Self-bias modulates saccadic control

Alla Yankouskaya, D Palmer, J. Sui, Glyn W. Humphreys

Research output: Contribution to journalArticlepeer-review

12 Citations (SciVal)


We present novel data on the role of attention in eliciting enhanced processing of stimuli associated with self. Participants were required to make pro- or anti-saccades according to whether learned shape–label pairings matched or mismatched. When stimuli matched participants were required to make an anti-saccade, and when the stimuli mismatched a pro-saccade was required. We found that anti-saccades were difficult to make to stimuli associated with self when compared to stimuli associated with a friend and a stranger. In contrast, anti-saccades to friend-stimuli were easier to make than anti-saccades to stranger-stimuli. In addition, a correct anti-saccade to a self-associated stimulus disrupted subsequent pro-saccade trials, relative to when the preceding anti-saccade was made to other stimuli. The data indicate that self-associated stimuli provide a strong cue for explicit shifts of attention to them, and that correct anti-saccades to such stimuli demand high levels of inhibition (which carries over to subsequent pro-saccade trials). The self exerts an automatic draw on attention.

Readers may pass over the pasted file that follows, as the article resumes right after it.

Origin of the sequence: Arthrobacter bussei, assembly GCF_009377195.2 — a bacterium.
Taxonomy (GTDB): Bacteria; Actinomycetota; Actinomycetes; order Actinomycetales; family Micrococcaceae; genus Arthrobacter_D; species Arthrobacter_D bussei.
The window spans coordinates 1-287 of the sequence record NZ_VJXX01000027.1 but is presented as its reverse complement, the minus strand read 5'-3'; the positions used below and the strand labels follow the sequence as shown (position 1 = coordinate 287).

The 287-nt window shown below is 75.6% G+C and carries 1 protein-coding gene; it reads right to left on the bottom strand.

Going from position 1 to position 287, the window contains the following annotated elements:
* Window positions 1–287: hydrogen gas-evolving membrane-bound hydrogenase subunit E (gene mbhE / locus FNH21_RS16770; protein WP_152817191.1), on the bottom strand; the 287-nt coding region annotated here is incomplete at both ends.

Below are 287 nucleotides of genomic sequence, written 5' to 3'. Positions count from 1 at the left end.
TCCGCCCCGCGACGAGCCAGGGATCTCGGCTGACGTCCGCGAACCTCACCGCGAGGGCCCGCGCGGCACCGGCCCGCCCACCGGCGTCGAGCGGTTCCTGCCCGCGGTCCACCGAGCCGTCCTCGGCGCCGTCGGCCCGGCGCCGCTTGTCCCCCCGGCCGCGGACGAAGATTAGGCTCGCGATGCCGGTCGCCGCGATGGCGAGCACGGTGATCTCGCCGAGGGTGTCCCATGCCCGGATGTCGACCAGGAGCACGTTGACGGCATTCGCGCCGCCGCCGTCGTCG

Original languageEnglish
Pages (from-to)2577-2585
Number of pages9
JournalQuarterly Journal of Experimental Psychology
Issue number12
Publication statusPublished - 2 Dec 2017


  • Attention
  • Saccadic control
  • Self-bias

ASJC Scopus subject areas

  • Neuropsychology and Physiological Psychology
  • Physiology
  • Experimental and Cognitive Psychology
  • General Psychology
  • Physiology (medical)


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